Friday, July 19, 2013

Remarks by the President on Trayvon Martin

I just read Obama's statement today, Remarks by the President on Trayvon Martin. It's good and worth a read.

"There are very few African American men in this country who haven't had the experience of being followed when they were shopping in a department store.  That includes me.  There are very few African American men who haven't had the experience of walking across the street and hearing the locks click on the doors of cars.  That happens to me -- at least before I was a senator.  There are very few African Americans who haven't had the experience of getting on an elevator and a woman clutching her purse nervously and holding her breath until she had a chance to get off.  That happens often.

And I don't want to exaggerate this, but those sets of experiences inform how the African American community interprets what happened one night in Florida.  And it’s inescapable for people to bring those experiences to bear.  The African American community is also knowledgeable that there is a history of racial disparities in the application of our criminal laws -- everything from the death penalty to enforcement of our drug laws.  And that ends up having an impact in terms of how people interpret the case."

I do think there's a disconnect between someone who can say this, "And the fact that a lot of African American boys are painted with a broad brush and the excuse is given, well, there are these statistics out there that show that African American boys are more violent -- using that as an excuse to then see sons treated differently causes pain." and also consider nominating NYC Police Commissioner Ray Kelly (of stop and frisk fame) to head the Department of Homeland Security.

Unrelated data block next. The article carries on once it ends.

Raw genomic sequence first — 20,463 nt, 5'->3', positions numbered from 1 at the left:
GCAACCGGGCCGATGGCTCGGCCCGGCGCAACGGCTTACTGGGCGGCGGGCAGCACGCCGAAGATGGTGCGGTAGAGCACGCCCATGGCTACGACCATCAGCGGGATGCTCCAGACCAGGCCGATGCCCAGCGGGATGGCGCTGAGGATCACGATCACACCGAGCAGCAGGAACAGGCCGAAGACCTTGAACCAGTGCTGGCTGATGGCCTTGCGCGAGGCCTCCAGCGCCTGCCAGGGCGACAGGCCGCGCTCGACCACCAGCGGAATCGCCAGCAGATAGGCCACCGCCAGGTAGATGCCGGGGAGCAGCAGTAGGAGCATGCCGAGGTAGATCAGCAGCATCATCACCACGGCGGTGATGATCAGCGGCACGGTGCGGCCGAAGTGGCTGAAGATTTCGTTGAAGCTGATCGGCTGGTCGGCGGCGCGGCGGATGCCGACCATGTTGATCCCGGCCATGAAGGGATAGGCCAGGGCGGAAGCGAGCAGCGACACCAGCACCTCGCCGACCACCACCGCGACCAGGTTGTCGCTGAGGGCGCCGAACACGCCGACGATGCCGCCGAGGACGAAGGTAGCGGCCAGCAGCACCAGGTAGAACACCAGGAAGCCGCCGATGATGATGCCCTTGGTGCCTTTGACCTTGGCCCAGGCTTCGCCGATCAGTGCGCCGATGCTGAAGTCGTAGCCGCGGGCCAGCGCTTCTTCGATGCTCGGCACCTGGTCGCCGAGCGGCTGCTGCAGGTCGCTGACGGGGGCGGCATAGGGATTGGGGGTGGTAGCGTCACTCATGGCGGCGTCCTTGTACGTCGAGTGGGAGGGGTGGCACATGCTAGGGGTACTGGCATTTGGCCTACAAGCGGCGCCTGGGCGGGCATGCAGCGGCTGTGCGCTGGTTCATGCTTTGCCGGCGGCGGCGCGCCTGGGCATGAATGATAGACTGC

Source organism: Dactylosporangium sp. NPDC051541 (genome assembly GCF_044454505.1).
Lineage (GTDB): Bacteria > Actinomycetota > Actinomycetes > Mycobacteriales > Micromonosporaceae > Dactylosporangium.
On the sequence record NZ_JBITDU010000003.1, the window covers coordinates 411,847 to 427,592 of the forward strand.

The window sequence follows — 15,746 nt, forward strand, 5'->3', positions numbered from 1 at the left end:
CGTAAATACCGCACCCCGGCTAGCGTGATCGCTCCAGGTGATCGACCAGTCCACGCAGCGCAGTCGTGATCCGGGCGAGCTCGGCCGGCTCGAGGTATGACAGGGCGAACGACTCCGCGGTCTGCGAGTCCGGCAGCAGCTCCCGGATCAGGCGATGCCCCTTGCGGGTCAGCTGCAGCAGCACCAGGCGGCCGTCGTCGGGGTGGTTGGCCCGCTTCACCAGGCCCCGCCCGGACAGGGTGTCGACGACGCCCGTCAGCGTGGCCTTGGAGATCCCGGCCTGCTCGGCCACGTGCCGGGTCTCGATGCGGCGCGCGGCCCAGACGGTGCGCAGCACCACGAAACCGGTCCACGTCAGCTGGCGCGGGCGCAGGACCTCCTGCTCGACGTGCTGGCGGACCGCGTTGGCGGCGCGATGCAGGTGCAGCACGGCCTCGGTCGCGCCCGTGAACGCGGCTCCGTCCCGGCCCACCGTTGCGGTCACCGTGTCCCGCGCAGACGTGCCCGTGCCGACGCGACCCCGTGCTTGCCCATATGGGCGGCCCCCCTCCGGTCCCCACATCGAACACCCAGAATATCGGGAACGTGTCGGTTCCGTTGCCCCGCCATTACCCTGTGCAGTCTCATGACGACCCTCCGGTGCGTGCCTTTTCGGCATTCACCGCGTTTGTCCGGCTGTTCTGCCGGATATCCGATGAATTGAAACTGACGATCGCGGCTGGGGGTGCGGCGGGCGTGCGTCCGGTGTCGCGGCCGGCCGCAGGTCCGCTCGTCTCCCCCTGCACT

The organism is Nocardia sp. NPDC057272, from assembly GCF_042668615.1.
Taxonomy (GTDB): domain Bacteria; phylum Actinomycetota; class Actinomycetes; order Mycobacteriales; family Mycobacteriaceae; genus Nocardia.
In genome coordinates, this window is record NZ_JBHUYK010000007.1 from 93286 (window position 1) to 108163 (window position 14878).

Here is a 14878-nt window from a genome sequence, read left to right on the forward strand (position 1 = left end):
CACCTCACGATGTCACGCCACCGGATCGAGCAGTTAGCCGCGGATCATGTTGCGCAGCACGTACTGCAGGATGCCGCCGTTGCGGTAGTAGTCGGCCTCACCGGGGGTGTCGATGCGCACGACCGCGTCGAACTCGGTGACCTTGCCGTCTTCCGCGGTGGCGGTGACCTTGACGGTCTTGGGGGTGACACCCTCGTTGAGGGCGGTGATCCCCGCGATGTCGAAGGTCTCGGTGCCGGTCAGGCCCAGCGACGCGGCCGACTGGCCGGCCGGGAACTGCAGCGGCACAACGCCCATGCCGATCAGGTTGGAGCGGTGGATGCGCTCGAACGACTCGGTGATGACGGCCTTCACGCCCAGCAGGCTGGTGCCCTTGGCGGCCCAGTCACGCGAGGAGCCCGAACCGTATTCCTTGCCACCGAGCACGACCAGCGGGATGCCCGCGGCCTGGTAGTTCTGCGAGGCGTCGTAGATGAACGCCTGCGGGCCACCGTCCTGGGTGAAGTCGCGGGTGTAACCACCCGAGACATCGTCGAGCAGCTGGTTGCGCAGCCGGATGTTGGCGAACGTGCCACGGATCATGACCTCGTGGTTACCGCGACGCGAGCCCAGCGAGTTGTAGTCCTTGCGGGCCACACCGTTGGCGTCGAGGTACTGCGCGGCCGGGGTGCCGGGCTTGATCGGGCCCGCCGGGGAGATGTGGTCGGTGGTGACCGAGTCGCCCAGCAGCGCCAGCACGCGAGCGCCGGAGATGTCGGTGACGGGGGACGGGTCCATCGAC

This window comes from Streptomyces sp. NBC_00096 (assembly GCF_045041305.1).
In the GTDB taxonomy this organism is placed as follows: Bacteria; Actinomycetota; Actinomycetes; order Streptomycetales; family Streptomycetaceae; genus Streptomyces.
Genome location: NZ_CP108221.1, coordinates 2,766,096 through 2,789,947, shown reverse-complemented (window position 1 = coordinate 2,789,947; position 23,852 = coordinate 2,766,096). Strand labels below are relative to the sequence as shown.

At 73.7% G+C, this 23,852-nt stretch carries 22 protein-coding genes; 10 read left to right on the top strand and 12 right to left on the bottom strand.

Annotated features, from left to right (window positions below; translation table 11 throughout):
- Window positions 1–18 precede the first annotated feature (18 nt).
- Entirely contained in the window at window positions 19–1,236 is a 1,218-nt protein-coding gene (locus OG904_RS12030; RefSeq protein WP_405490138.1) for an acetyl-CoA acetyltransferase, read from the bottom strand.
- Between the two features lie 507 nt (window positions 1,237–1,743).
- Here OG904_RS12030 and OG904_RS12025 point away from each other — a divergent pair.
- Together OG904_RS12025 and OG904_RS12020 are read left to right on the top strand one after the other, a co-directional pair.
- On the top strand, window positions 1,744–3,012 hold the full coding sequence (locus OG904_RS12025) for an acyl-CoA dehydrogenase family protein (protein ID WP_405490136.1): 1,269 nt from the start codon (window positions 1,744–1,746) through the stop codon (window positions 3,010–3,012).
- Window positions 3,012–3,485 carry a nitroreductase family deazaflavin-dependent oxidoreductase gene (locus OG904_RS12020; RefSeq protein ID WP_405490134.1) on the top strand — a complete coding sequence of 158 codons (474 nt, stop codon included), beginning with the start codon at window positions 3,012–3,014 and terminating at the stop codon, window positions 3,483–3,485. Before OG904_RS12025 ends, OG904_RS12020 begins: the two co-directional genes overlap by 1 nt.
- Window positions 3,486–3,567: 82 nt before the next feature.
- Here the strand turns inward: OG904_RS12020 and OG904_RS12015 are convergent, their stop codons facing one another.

I also agree with Experiences and History by Ed Kilgore "Not being African-American or a conservative, Obama’s statement struck me as squarely identifying what’s wrong with the Supreme Court decision in the Shelby County v. Holder case, what’s wrong with claims that affirmative action is useless and morally tainted, and what’s wrong with the belief that with slavery and Jim Crow gone, the only genuine civil rights cause is to protect white people from the injustice of continued African-American grievances. People still alive remember Jim Crow. Still more know something about history. And anyone paying attention understands the connection between those ‘experiences and history’ and contemporary phenomena ranging from mass incarceration of non-violent offenders, to ‘Stand Your Ground’ and concealed-carry laws, to attacks on ‘looters’ and ‘parasites,’ and to the undermining of public schools and the social safety net."

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